How did you come to get those trees?  How would a person go about doing the same?  There is a lot of potential in those type/age of trees.

Offline redbeard

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Re: River trees
« Reply #9 on: March 16, 2014, 01:58:26 AM »
There was a fellow who was milling some old growth Doug fir that was dug up from a dike along Skagit river. Lots of color when it was first milled.
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Offline Chop Shop

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Re: River trees
« Reply #10 on: March 16, 2014, 02:14:25 AM »
They were the supports holding up a house that was built over the lake in the 30s.   A friend with a crane/house moving company was replacing them with steel structure.   They lifted the house off the poles and set it to the side and started building a new structure.

They have been cut to 8-12 foot lengths.  The lower portions were in the ground/mud and the middle in the lake.   A few of them were layed on top horizontally.  The lake rises/falls over the course of the year so those went from exposed to wet for several years.

I have removed allot of steel from them before milling.   Some very cool forged spikes and old boom spikes came out of some of them.

The fir and hemlock have nice wormholes too.  No black in the holes like I have seen other times.  The worm holes are so smooth inside you can count the grain lines inside the holes!

Ill have to put up some pics if I get a chance.

Offline bandmiller2

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Re: River trees
« Reply #11 on: March 16, 2014, 08:02:17 AM »
Arnold, really unless your hard up for logs I'd pass on that rascal. Make a couple of log length cuts with the chainsaw if the wood looks special, mill it, other wise let it keep you warm next winter. Frank C.
A man armed with common sense is packing a big piece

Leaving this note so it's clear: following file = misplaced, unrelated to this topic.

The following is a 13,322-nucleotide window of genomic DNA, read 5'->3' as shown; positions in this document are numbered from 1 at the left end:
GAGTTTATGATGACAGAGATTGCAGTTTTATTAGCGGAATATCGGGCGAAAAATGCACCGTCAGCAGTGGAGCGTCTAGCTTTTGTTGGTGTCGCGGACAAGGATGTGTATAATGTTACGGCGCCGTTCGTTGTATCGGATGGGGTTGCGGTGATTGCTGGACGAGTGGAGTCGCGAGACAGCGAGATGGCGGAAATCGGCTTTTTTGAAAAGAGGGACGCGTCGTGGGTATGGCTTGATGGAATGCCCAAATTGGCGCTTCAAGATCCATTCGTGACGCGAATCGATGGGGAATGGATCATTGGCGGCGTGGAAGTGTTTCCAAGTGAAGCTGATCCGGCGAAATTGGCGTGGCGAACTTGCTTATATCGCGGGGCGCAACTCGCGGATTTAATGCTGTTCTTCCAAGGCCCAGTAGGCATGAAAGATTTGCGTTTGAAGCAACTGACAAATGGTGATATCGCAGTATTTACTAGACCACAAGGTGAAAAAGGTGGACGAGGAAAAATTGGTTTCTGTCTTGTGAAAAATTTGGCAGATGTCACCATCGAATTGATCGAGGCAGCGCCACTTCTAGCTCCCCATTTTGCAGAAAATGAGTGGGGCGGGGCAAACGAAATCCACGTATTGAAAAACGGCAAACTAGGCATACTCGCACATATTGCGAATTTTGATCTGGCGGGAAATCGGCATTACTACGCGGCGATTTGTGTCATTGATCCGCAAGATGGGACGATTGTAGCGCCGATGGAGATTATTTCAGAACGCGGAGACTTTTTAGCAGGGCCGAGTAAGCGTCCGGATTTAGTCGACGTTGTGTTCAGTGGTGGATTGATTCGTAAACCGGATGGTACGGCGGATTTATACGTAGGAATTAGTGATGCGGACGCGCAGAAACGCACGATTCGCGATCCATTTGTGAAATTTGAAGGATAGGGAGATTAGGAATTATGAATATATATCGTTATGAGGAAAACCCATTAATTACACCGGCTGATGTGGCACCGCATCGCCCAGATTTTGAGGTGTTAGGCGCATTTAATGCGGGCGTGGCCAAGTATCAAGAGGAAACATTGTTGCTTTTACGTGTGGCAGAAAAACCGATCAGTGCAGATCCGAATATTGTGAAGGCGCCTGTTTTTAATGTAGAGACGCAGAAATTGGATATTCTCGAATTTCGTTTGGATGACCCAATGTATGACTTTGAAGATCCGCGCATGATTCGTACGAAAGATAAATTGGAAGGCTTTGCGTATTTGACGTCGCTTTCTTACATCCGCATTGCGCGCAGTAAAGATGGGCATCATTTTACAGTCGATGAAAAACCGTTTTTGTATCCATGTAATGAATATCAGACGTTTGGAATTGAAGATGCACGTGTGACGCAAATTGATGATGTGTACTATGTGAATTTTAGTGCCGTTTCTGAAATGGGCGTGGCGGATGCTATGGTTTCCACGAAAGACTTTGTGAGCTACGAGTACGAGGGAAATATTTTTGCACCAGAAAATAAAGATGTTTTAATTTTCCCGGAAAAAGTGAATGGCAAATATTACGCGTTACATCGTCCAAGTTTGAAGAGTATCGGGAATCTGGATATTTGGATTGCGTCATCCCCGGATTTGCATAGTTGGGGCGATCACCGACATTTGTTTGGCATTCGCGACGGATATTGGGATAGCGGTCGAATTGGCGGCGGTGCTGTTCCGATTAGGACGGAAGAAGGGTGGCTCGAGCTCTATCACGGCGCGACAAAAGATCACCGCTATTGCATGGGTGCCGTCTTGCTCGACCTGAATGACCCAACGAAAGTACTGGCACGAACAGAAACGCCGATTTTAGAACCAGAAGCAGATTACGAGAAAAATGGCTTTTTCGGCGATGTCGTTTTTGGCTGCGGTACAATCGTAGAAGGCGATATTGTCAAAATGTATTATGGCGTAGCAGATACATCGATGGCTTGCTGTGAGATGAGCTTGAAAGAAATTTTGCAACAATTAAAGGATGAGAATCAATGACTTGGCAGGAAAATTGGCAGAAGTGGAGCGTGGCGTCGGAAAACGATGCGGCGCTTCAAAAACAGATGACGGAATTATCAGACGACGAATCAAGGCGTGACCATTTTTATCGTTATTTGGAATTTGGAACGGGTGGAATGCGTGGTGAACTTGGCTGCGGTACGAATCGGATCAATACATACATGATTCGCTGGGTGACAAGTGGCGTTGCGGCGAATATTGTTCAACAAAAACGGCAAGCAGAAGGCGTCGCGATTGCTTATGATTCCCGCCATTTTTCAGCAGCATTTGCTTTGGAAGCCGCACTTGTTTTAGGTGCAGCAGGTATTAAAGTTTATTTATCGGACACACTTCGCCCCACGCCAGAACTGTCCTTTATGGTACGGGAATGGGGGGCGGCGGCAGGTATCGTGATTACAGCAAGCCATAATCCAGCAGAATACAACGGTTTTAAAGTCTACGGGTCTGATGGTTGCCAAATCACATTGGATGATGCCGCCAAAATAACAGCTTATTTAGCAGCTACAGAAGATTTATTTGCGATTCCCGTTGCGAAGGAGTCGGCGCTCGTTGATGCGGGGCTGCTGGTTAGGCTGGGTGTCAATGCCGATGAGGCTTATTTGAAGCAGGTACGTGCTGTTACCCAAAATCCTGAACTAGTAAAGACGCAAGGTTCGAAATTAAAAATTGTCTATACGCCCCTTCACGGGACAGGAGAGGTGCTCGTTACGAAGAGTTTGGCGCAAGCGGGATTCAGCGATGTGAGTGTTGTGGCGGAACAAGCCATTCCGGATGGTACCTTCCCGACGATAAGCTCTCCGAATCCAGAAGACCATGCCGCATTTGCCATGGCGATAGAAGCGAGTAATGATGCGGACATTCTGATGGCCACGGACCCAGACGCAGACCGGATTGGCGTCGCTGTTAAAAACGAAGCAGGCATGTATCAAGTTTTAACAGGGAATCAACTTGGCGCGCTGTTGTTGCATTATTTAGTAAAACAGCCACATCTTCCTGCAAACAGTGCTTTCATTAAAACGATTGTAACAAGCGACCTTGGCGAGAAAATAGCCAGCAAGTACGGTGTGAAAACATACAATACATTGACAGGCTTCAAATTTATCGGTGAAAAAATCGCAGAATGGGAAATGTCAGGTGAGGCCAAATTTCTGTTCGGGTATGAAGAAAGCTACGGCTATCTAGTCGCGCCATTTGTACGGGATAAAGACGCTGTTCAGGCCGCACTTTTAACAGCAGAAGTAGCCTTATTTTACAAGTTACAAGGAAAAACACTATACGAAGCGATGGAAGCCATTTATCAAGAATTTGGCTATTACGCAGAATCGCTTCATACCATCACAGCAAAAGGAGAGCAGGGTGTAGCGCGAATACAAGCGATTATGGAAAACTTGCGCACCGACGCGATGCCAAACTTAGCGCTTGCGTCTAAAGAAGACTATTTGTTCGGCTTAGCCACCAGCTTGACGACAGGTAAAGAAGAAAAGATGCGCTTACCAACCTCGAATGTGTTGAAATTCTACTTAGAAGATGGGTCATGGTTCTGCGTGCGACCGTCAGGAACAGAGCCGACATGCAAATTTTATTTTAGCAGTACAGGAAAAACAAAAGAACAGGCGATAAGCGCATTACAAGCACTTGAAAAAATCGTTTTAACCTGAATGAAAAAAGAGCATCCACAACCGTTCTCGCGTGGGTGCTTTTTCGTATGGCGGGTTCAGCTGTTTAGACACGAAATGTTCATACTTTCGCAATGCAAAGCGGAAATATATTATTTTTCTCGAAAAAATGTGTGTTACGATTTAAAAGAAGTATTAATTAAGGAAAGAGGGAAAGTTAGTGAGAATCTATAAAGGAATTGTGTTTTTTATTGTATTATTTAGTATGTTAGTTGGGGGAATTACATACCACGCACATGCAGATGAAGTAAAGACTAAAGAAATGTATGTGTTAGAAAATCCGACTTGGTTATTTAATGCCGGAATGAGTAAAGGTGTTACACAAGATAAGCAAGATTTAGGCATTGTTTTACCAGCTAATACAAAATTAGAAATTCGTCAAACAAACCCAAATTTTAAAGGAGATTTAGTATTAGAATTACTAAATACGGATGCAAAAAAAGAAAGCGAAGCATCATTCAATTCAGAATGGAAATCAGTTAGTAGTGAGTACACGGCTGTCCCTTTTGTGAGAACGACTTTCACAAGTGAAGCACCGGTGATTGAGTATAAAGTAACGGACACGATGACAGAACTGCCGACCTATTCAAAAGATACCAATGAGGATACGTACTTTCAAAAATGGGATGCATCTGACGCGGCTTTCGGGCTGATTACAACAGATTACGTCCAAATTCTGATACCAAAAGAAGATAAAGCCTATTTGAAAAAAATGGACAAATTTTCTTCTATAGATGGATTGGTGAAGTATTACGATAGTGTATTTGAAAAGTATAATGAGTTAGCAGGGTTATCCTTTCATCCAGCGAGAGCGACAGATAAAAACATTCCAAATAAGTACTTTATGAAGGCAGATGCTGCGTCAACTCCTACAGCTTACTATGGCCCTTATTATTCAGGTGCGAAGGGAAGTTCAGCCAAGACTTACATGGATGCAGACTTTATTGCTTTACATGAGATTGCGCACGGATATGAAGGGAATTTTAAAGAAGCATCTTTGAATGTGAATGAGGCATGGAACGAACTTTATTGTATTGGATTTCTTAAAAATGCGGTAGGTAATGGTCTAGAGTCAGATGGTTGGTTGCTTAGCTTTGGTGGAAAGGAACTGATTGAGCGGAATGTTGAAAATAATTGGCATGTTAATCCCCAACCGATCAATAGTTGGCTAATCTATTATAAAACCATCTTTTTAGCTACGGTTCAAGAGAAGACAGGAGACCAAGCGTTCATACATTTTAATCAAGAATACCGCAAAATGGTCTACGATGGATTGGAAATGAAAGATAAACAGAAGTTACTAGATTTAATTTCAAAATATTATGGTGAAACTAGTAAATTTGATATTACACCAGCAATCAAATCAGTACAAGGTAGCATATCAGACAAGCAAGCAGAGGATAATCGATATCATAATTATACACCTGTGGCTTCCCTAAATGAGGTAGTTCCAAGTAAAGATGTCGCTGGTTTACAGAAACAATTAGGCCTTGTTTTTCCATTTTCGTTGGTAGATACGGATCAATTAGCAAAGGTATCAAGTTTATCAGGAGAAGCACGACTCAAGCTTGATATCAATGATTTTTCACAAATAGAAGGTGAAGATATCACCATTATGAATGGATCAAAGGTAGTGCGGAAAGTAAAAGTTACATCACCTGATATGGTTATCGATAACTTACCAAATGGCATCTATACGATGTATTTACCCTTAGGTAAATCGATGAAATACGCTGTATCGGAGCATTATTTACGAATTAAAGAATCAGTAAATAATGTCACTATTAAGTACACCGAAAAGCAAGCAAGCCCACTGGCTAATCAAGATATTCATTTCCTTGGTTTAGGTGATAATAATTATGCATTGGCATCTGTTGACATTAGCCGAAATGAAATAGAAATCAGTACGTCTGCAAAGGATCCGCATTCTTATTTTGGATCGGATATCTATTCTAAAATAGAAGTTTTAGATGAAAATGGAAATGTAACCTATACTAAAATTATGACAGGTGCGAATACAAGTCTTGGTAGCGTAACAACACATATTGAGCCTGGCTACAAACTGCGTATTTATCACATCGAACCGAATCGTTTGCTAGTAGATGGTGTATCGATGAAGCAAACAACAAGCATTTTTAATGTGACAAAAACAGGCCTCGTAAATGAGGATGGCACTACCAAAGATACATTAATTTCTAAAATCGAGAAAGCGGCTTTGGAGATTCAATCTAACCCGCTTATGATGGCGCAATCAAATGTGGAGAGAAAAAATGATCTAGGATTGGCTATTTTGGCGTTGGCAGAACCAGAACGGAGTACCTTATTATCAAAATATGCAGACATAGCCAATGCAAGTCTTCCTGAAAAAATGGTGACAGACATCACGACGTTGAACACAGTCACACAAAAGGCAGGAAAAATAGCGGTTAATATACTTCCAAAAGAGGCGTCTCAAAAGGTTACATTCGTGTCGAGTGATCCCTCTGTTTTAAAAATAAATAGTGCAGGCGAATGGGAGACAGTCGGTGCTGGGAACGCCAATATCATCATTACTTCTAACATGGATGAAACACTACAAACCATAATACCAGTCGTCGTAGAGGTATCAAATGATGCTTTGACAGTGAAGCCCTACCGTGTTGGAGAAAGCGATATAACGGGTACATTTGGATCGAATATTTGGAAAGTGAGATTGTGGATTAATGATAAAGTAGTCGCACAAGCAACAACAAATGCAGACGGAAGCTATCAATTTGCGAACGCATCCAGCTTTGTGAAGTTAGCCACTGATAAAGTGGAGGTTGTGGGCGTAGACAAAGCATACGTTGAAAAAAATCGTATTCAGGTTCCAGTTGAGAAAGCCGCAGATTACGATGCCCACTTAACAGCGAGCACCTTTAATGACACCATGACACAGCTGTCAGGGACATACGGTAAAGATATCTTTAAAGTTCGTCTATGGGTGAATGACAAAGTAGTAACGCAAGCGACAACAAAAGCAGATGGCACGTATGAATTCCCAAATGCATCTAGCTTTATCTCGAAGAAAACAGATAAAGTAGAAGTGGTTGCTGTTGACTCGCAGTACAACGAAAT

Offline ArnoldFarms

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Re: River trees
« Reply #12 on: March 16, 2014, 06:59:15 PM »
Thanks Frank C.  I think I'll try that.  Here is a picture of a good patch of White oaks (and some red I think) below my house. (You can kinda see my house between the trees.  The trees are big and straight.  Maybe I should just start with those.  I'll be getting my LT40 hyd. on Thurs.  can't wait. 
Chop-what do you do with your drift wood. I would like to see some pics!!!
 

 
Faith, Family, Job

Offline Chop Shop

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Re: River trees
« Reply #13 on: March 17, 2014, 01:56:31 AM »
Chop-what do you do with your drift wood. I would like to see some pics!!!

Mostly just look for ones big enough to saw into slabs.  I usually just end up with a wet boot or two!   Gives me a reason to walk around the lakes.

Im not very artistic, so no cool pics of carvings or artsy stuff!

Offline dboyt

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Re: River trees
« Reply #14 on: March 17, 2014, 07:55:27 AM »
Hard to get a sense of size from the photo, but I wouldn't hesitate to drag a log like that home to find out what's inside.  Looks like you've go some salvage work to do on your woodlot.  Careful with those dead limbs.  They can come down without warning.  Good luck with your new sawmill.
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Offline kczbest

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Re: River trees
« Reply #15 on: March 17, 2014, 08:46:04 PM »
I would pull it out and mill it. There could be something beautiful inside, but if you never open it up you will never know.